Teams rarely ever get a second shot at the World Series immediately after losing one, and they virtually never get a third go after two consecutive losses.
The Dodgers have an opportunity to do what they couldn’t a year ago. History suggests they better win it this time.
When the Cleveland Indians got run off the field by the Houston Astros in this year’s ALDS, my mind went to Rajai Davis in 2016. Cleveland had a Game 7 with last licks at the World Series, the pinnacle of professional baseball. They lost then, and since, haven’t been able to escape the Divisional Series. They were this close to becoming champions, where “this” is the space between words, and that’s only slightly dramatic.
This kind of thing happens in baseball: teams come close to winning the World Series, close enough that you start believing in the determining powers of bad hops and fractional seconds of a swing, and then they don’t get another crack at it, not immediately anyway. The 2015 New York Mets lost three games in the 8th inning or later, and haven’t been beyond the Wild Card game since; the 2010 and 2011 Texas Rangers lost the World Series both years and haven’t been beyond the Division Series in two subsequent playoff trips; the 2008 Tampa Bay Rays never got another shot; the 2007 Colorado Rockies swept through the National League, then got swept out of the World Series and haven’t made an NLCS in three postseason trips since; the Detroit Tigers went six years between World Series turns, and haven’t been back after losing both; the 2005 Houston Astros, 2003 New York Yankees and 2002 San Francisco Giants won years later with mostly new teams 12, six and eight years apart.
This year’s Dodgers have an incredibly rare opportunity to make up for a World Series loss. In the last 10 years, it’s technically more likely to return to the World Series after losing it versus winning it. But only technically, because the raw numbers are not promising either way—three losers have been back the next season; one winner got an immediate second go. Either way, practically speaking, it’s unlikely.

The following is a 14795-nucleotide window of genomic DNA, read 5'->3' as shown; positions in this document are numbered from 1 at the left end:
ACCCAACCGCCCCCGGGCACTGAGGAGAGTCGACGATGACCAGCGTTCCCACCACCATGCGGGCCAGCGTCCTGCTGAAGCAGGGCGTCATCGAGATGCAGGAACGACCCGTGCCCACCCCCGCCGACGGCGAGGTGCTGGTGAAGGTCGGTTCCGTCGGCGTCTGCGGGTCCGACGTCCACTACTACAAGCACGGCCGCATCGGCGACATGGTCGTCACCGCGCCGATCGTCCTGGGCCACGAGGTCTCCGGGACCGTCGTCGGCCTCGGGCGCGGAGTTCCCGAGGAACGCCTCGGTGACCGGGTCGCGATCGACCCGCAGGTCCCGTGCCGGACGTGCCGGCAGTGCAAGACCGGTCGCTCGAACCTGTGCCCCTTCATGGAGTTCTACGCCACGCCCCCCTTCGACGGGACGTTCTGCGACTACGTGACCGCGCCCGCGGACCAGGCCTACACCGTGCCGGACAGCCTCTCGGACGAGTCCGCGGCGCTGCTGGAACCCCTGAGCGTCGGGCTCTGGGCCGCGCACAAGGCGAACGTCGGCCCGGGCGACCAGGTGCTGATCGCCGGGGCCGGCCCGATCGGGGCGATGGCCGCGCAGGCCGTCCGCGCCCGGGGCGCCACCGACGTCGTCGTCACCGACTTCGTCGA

In the Wild Card era, five winners returned to the World Series the following year (three of which were the turn-of-the-century Yankees dynasty). That number is still three for the losers. Three. Out of 24 series, including this season’s Boston-Los Angeles showdown. Only seven teams (including the three immediate returners) have been back to the World Series within three seasons of losing it.
The Dodgers are trying to end a championship drought that turned 30 this year. In their way stands a 108-win Boston Red Sox team that just scorched the two other best teams in the AL. The degree of difficulty is pretty high for Los Angeles, but they’ve arguably cleared the more significant hurdle already by making it this far for the second straight season.
But championship opportunities are hard to come by, and the Dodgers need to cash in on this immediate return. There’s this bit of coping talk about teams that lose in the playoffs, about how promising they are, that they’re built to contend for years to come, and that they’ll be back. “There’s always next year” clichés turn into closing-window clichés faster than you can draw the blinds. We’re going through this at the BtB offices right now: our Brewers contingent just went to a winner-take-all game for the NL pennant; our Yankee corner is only a year removed from coming up just short against one of the most grueling brackets in modern MLB history. Maybe these teams get a chance to get farther than so, so close in the immediate future. Recent history suggests it’s rare to make the entire grueling journey twice.
Can the Dodgers do what only two other teams—the 2015 Kansas City Royals and the 1989 Oakland Athletics—have done in the last 40 years—win the very next year after losing the World Series? Despite Los Angeles’s resources and strong young talent, the urgency to win now should be dialed up: losing World Series teams are scarcely afforded an immediate second chance at the storybook ending.
A team hasn’t lost twice in a row and gotten to a third-straight Fall Classic in 95 years.
Khurram Kalim is the senior writer for Bronx to Bushville.